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What's New in RLS?

May 5, 2014

Allen, R. P., Chen, C., Garcia-Borreguero, D., Polo, O., DuBrava, S., Miceli, J., Knapp, L., and Winkelman, J. W.  Comparison of pregabalin with pramipexole for restless legs syndrome. New England Journal of Medicine. 2014: 370, 621-631.

Personal Commentary by Dr. Christopher J. Earley
0 The focus of this paper is based on two long-standing issues in the annals of RLS treatment.  First, the assumed primary nature of RLS being strictly a dopaminergic process thus dopaminergic agents should be the primary treatment option.  This concept has driven the Pharmaceutical industry to focus, on developing dopaminergic drugs, almost to the exclusion of alternative agents.  The second and equally relevant issue, which this study tackles, is drug-induced, progressive symptomatic worsening of RLS which has been coined “augmentation”.  It is the leading cause of the failure of dopaminergic agents and has been recognized as such for nearly 20 years.  It acceptance as an important clinical concern but also the controversy as to its prevalence was discussed by the authors in the Introduction.  This discussion does not even touch on the bigger issue which is the unfortunate lack of knowledge about augmentation and its consequences in the general medical practice community where dopaminergic drugs are used with impunity as first line treatment for RLS.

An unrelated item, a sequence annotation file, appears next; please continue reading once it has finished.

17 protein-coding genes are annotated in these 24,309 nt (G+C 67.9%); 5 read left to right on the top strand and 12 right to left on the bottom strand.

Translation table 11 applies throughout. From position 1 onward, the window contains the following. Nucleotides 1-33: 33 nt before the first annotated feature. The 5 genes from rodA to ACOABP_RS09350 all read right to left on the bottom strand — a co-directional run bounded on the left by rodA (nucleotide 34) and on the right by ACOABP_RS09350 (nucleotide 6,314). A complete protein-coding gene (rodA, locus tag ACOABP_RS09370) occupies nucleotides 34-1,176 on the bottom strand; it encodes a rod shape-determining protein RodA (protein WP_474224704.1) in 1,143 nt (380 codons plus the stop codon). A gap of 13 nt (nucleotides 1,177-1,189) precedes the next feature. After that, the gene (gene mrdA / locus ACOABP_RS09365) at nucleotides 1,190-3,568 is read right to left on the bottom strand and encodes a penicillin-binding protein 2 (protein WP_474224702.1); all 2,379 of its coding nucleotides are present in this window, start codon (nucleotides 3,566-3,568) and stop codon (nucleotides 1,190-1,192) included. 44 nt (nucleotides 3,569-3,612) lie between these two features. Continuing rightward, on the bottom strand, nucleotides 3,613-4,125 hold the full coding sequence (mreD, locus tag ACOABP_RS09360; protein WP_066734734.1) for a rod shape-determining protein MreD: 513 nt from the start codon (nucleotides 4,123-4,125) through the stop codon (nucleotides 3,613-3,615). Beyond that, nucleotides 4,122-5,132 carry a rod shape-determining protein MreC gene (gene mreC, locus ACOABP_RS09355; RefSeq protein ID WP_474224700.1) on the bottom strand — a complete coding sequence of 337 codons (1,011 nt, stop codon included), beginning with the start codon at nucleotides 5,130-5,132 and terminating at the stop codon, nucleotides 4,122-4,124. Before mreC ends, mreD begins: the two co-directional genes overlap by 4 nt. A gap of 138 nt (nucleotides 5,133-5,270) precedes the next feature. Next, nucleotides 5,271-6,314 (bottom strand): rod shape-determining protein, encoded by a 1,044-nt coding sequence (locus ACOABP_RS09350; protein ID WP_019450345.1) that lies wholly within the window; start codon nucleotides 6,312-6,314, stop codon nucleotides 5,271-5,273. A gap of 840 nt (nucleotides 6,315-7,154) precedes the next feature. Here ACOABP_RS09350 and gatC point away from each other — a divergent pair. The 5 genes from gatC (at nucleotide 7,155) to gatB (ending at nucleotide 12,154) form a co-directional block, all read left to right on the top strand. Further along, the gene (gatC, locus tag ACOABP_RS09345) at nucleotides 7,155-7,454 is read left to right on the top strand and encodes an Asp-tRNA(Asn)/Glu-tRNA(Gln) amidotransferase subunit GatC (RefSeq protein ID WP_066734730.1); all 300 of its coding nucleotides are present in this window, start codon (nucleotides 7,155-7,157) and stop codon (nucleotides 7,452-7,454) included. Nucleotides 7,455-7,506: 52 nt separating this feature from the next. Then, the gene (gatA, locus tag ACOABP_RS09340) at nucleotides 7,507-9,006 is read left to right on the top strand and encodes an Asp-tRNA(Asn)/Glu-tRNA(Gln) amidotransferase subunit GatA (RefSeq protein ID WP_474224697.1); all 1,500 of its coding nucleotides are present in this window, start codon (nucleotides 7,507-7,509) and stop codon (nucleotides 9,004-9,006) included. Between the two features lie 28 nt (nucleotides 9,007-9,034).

One of the greatest problems of nearly all of the RLS treatment trials to date has been faulty design issues: diagnosis, drug implementation schedules, side-effect definitions, study duration and endpoints.  But maybe it takes a decade of making all those mistakes before someone to finally gets it right.  And this study gets its right.  Hopefully, this study will be used as the “gold standard” on how to carry out an effective treatment trial in RLS.  This study not only attempts to address two long-standing issues but succeeded admirably.

This study is the first clinically meaningful and methodologically excellent randomized trial of its kind in RLS history.  It uses an approach, which truly allows a comparison between a “Goliath” in the RLS treatment armament (pramipexole) and an underappreciated “David” (pregabalin).  I say this because pregabalin has been used for years in the USA as an “off-license” treatment option by many of those who regularly treat RLS patients.  Prior to this study, if asked as to how pregabalin would stack up against pramipexole, I believe a large majority of those regularly treating RLS would have said pramipexole would be superior. Thus even among the “experts” (including myself) there has been a strong belief bias in favor of dopaminergic drug superiority.  By using a two-drug comparison this study also allowed for a extend evaluation (52 weeks) rather than just another one-month trial versus placebo or 3-year open label follow up.   This extended-period design then allowed for an assessment of augmentation as a primary endpoint.  An equally important factor in the decision to use augmentation as an endpoint is the methodological rigor in the design that was implemented in order to insure a relatively accurate diagnosis of augmentation.  Again, this study did it right and on this account alone, stands as a superior study to any study to date.